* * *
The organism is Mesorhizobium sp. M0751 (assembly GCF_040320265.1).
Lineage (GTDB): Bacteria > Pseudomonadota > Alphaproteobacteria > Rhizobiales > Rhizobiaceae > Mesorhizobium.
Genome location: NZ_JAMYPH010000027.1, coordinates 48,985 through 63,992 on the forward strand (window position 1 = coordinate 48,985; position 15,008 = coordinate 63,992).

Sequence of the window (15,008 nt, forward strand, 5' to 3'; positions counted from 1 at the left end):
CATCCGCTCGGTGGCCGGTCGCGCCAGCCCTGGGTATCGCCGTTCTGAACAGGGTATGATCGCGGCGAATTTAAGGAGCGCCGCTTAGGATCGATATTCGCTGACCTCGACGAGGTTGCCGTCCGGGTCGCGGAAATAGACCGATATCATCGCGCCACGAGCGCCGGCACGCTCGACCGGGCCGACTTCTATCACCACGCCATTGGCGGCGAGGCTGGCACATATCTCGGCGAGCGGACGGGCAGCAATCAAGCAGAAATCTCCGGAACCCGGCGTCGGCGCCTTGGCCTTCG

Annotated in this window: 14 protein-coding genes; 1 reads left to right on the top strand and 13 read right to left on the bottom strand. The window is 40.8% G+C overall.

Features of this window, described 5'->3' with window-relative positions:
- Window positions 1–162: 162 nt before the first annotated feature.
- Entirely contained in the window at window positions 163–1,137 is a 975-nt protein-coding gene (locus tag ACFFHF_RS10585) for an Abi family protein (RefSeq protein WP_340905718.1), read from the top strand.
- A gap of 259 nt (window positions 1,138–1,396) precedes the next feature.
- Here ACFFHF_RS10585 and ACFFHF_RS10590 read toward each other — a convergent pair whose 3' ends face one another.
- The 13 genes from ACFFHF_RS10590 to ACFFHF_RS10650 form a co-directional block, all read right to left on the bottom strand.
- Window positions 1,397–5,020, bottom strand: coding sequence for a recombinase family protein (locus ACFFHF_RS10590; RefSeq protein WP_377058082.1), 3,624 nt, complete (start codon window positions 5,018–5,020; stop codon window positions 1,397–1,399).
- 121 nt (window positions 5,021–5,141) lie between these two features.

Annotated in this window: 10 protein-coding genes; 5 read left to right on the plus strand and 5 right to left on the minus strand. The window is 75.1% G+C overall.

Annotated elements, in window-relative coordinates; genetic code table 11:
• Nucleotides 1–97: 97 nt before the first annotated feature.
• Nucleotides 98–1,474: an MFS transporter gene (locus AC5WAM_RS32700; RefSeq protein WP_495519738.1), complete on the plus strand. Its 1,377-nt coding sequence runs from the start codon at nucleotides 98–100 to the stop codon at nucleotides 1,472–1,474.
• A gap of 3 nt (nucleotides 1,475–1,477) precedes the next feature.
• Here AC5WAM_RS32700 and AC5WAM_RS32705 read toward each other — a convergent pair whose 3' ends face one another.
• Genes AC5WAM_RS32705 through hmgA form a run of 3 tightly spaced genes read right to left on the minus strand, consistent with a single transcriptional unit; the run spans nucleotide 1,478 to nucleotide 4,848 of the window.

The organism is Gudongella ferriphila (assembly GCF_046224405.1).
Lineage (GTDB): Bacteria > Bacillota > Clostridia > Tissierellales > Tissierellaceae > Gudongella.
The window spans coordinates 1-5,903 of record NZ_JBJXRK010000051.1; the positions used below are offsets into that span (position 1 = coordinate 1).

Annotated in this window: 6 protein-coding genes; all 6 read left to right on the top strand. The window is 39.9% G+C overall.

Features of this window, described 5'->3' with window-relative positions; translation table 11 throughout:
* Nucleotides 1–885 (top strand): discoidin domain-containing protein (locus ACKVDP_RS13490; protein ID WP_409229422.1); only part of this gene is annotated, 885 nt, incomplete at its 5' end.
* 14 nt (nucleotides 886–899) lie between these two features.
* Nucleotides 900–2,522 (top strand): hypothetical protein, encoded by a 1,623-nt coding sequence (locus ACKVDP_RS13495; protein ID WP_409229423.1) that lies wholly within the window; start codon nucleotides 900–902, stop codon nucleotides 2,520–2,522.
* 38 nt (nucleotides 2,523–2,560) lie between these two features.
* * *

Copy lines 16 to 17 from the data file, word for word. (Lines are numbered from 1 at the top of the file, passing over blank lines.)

Annotated elements, in window-relative coordinates; genetic code table 11:
• Nucleotides 1–97: 97 nt before the first annotated feature.